We just recently stumbled across this article from Smithsonian.com, published last summer. Meet Alexis Lewis, a teenage inventor who thinks all kids have the capability to invent. Here is a powerful and inspiring interview with the then 15-year-old.
(Smithsonian Magazine Online) – Benjamin Franklin invented swim flippers when he was 12 years old. Frank Epperson, age 11, conceived of the popsicle, and 16-year-old George Nissen thought up a trampoline.
Just last year, Kiowa Kavovit, then 6, became the youngest to pitch her invention—a liquid bandage called Boo Boo Goo—on ABC’s “Shark Tank.”
In the United States, there is no age requirement for filing a patent.
Alexis Lewis, a 15-year-old inventor in Chapel Hill, North Carolina, wants children across the country to know that an inventor isn’t something you have to be when you grow up; they can be one now.
Lewis holds a patent for a wheeled travois—a triangular load-carrying device with a bamboo frame and a bed of netting that she designed to serve Somali refugees, who need to transport their children many miles to camps and hospitals. Her patent-pending emergency mask pod is a football-shaped canister with protective gear that firefighters and first responders can throw through a window of a smoke-filled building to those trapped inside.
Why should more people invent?
I think not only is it important to tell people that they can invent but it’s important also to tell them that they should be [inventing] because they have their own unique perspective on the world. Everybody has lived a different life, everybody has seen it [the world] slightly differently and I think everybody has a slightly different take on each problem. And I think if we all work together we can solve a tremendous number of problems.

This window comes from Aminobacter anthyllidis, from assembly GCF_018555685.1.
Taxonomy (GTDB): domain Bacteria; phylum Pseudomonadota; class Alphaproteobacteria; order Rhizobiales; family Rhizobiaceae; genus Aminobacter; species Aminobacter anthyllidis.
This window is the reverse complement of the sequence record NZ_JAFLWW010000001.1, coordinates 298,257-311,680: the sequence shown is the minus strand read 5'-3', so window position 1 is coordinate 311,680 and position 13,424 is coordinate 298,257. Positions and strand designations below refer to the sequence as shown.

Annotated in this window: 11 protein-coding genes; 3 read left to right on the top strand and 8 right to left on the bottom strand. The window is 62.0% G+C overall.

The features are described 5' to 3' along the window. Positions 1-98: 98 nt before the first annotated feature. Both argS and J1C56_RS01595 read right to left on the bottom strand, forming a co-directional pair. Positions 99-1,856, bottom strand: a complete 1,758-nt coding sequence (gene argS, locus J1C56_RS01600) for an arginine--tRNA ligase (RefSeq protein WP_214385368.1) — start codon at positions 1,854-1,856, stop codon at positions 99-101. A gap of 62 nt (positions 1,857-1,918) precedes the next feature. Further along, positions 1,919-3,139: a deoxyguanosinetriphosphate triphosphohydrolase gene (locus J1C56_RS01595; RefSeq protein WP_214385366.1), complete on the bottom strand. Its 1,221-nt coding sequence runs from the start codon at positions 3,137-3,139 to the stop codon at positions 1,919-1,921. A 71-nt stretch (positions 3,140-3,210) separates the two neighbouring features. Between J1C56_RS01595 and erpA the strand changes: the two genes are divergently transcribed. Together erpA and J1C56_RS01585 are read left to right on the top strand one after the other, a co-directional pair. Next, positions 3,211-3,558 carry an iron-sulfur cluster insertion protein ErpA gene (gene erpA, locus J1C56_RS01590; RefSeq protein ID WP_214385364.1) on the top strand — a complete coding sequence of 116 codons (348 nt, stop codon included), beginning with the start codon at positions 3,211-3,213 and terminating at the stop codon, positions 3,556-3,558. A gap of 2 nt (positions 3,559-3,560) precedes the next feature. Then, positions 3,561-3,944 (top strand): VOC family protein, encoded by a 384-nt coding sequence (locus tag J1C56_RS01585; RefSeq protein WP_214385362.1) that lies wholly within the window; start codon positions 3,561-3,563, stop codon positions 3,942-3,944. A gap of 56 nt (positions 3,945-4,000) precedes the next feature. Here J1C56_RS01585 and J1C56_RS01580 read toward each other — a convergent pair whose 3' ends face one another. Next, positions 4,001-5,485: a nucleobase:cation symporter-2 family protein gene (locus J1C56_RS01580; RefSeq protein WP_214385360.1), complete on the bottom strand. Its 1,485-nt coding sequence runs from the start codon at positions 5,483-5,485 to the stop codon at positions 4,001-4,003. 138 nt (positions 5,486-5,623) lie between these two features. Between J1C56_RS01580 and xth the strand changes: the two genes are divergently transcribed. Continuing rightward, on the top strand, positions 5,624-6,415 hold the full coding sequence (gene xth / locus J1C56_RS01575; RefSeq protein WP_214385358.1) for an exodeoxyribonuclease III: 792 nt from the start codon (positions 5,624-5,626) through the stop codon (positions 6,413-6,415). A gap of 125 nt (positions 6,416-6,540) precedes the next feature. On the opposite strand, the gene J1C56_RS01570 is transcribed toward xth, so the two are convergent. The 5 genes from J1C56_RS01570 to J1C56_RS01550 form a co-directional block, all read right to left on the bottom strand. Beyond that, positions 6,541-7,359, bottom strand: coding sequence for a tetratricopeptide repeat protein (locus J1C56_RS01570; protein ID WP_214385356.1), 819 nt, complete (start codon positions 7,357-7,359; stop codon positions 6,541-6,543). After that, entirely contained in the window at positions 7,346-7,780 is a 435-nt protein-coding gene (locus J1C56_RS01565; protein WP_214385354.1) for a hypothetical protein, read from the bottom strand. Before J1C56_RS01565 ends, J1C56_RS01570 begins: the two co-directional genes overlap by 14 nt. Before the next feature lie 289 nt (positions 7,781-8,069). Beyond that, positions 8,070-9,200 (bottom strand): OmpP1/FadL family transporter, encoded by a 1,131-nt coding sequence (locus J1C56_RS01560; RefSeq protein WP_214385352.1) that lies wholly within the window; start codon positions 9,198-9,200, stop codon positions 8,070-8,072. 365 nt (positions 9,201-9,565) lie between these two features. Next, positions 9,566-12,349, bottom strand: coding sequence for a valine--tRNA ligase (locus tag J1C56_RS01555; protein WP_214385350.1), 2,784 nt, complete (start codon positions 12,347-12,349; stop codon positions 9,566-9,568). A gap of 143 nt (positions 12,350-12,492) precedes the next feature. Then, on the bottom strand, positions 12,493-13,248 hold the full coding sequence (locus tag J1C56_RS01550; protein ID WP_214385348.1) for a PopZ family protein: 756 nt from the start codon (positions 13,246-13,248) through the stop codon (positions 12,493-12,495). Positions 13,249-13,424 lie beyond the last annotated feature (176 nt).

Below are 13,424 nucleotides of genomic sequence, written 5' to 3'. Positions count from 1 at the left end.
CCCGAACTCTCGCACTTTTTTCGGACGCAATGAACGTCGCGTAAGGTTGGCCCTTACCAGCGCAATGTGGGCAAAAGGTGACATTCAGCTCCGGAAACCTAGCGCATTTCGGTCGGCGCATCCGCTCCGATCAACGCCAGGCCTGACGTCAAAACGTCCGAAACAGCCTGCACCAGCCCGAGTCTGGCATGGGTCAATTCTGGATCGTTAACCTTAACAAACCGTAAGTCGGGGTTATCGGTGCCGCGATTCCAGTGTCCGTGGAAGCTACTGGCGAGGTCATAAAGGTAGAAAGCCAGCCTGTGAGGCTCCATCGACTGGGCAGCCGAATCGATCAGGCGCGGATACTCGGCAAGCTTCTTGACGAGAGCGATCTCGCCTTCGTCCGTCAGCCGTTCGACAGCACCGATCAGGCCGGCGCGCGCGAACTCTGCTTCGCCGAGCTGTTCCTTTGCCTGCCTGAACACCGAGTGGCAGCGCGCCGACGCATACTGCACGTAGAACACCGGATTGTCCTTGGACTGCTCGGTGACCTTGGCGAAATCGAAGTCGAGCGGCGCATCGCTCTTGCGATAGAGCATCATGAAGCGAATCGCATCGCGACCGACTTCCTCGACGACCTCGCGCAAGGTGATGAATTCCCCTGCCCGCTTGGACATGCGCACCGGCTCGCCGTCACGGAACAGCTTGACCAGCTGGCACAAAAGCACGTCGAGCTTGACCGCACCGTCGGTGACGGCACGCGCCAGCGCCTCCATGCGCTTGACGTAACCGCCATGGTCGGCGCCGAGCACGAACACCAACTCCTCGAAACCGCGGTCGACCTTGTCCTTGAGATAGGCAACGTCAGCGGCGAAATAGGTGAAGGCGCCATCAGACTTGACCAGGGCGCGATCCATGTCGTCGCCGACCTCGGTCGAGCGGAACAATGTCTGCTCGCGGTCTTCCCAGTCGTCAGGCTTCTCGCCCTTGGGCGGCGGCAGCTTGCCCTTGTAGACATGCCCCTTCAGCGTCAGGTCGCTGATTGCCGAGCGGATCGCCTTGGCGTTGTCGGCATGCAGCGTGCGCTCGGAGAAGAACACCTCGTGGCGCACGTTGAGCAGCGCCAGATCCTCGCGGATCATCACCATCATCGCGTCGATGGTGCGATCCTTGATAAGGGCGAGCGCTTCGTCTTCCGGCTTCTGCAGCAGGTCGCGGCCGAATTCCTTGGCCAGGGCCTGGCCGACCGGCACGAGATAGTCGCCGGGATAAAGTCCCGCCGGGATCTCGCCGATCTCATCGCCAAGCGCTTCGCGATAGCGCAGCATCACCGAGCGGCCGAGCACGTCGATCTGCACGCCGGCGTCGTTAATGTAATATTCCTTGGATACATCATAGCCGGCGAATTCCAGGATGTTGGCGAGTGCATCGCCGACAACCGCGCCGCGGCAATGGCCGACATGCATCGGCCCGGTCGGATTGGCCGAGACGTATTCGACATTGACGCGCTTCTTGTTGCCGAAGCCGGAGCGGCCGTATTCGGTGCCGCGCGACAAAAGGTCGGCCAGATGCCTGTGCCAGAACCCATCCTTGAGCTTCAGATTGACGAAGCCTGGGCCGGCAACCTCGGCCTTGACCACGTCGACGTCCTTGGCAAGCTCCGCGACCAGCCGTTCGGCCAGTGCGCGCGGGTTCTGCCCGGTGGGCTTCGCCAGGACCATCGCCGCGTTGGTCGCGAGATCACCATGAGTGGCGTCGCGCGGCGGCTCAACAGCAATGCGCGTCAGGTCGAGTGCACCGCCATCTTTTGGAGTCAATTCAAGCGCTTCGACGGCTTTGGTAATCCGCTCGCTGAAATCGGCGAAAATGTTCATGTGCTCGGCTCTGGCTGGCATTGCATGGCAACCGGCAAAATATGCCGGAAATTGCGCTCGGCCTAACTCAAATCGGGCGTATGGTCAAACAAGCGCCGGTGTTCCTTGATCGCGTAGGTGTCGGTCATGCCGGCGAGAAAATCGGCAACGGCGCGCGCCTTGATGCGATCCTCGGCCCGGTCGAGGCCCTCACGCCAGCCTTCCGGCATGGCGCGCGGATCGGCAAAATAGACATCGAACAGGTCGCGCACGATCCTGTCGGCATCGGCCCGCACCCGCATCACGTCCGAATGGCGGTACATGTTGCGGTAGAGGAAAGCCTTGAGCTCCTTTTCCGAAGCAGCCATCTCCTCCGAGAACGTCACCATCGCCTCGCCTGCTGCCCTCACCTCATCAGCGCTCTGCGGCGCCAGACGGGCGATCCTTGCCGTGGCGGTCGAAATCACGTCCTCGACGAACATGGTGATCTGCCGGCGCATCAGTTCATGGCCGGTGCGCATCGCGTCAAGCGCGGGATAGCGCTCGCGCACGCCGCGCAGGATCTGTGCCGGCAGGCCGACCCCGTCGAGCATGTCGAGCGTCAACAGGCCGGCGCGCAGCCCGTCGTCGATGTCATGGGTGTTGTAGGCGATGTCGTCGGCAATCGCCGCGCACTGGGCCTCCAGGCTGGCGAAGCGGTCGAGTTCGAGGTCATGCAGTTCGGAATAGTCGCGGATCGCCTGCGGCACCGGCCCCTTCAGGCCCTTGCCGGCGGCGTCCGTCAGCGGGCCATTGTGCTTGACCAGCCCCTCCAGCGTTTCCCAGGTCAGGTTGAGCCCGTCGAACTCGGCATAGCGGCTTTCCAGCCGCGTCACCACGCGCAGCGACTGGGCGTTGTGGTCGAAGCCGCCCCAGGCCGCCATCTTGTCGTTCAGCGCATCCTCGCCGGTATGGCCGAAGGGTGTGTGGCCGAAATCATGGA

What motivates you to invent?
My inventions are motivated by one of two things usually. One, it’s a humanitarian issue, basically people who aren’t getting the help they need, people who are dying unnecessarily when they could be saved. Another reason that I often invent is that I’ll get myself absolutely buried in a piece of physics, just learning about it obsessively. Then, I start to realize that there are little things that can be done to make technologies revolving around it a little bit more efficient here, a little bit more effective there.
Can you tell us a little bit about the environment you grew up in and how that’s impacted you as an inventor?
My mom would always read to the family about various world issues. When Hurricane Katrina hit [Alexis was 5 years old], we learned all about that—what a hurricane was, how it worked, the effects of Hurricane Katrina itself, what they were doing to help clear out floodwaters, all sorts of fascinating stuff. Being homeschooled, I had a lot of free time in which I was encouraged to basically go and do and build almost anything I wanted. I had access to videos on any subject, so I got to learn about the science of everything, and I read voraciously. I think having those channels of knowledge open to me was completely invaluable.
Do you think you have some advantages as an inventor given the fact that you’ve started young?
I don’t mean to put adults down, but when you’ve grown up and you’ve seen the world for a long time, you think its one way. I’d say that starting young has had an advantage in that I have the ability to look at something and not think, “oh this is a problem that can’t be solved,” but instead think maybe we’ve been looking at it just a little bit wrong. Kids, since they haven’t been told this is something that would never work over and over, have the have the ability to do that.
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